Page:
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Is motion time travel?

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posted on Feb, 27 2016 @ 06:50 PM
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I'm not a very sciencey guy. I pay attention but my actual knowledge is limited. I was just contemplating earlier and a question arose...

Is action itself a form of time travel?

Is moving through space actually moving through time?

I don't know what else to add to this thread but that is the gist of my thinking right now. This could possibly be well known science or not I have no idea so please feel free to educate me.




posted on Feb, 27 2016 @ 06:54 PM
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a reply to: onequestion




Is moving through space actually moving through time?

Nope. Sort of.
Space is comprised of three dimensions. Time can sort of be considered a forth dimension, which gives us the Einsteinian concept of spacetime.

We are always moving through time. Funny thing is, we are always moving through space too.

Funnier (not funny, "ha ha"), is that all four of those "dimensions" are relative to where you are. No matter where you go, there you are.


edit on 2/27/2016 by Phage because: (no reason given)



posted on Feb, 27 2016 @ 06:58 PM
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a reply to: Phage

Does space exist within time and are the other three dimensions the construct?



posted on Feb, 27 2016 @ 06:59 PM
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Let's call it the Lithgow theory. Burp.



posted on Feb, 27 2016 @ 07:00 PM
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a reply to: kenzohattori69

I don't understand?



posted on Feb, 27 2016 @ 07:00 PM
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It's strange to think that the faster you travel relative to the speed of light, your time frame becomes slower that the rest of the universe (in effect the rest of the universe speeds up). But time itself for you remains the same.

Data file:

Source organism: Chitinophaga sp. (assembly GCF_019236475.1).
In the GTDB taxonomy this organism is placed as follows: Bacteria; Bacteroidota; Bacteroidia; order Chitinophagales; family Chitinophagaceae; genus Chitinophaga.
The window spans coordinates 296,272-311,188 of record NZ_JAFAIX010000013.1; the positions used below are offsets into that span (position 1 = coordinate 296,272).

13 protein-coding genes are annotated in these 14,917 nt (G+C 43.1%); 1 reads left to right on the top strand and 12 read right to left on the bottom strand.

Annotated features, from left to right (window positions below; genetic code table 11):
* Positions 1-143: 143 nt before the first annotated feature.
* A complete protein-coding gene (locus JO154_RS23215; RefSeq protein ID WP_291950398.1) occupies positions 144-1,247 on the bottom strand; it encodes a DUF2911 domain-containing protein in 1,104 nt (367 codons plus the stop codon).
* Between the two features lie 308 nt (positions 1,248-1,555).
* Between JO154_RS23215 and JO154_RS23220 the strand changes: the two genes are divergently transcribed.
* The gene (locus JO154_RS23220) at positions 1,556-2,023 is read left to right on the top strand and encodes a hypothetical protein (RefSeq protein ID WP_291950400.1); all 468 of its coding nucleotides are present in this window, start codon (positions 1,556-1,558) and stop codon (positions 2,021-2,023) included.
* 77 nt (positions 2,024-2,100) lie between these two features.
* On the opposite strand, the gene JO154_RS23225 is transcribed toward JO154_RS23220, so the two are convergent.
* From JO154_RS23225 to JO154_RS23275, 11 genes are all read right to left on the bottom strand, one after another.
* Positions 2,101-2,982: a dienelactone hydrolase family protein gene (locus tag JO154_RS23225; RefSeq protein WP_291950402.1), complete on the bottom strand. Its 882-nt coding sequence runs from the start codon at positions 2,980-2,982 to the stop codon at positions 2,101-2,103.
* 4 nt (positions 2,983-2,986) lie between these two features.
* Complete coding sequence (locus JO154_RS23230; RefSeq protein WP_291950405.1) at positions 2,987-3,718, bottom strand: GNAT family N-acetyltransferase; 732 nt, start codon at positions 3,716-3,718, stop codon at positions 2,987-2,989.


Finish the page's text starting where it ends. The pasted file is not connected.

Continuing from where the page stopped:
But what about Brownian motion, the random movement of atoms in solids, liquids and air due to constant bouncing off each other. If that is motion, then wouldn't that have some effect on the passage of time? Wouldn't a piece of oscillating crystal experience slower "time" than a non-oscillating crystal?



posted on Feb, 27 2016 @ 07:01 PM
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originally posted by: onequestion
a reply to: Phage

Does space exist within time and are the other three dimensions the construct?


From that point of view, all are mathematical constructs. Convenient for modelling reality but in and of themselves, are not reality.

Drawing a cube on paper does not create an actual cube, it creates a representation of a cube.

edit on 2/27/2016 by Phage because: (no reason given)



posted on Feb, 27 2016 @ 07:02 PM
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a reply to: onequestion

The easy answer.

Yes.

Every second you can change the trajectory.

Isn't it beautiful?
A moment in time changing the future?

I love it. Goodness in every drop.





posted on Feb, 27 2016 @ 07:04 PM
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a reply to: stormcell

How much of a roll does the observer play a roll in that effect?

If it's true that the observer essentially changes the experience of time than what is the observer in relation to time?

I don't know what true I'm just in a mood to hypothesize.



posted on Feb, 27 2016 @ 07:05 PM
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originally posted by: stormcell
It's strange to think that the faster you travel relative to the speed of light, your time frame becomes slower that the rest of the universe (in effect the rest of the universe speeds up). But time itself for you remains the same.


Actually, time itself for both the people who aren't moving near the speed of light, and the person that is moving at the speed of light both remains the same from their relative perspectives, and viewing each other time is moving slower, but at the same time the one moving faster will go through time at a slower pace.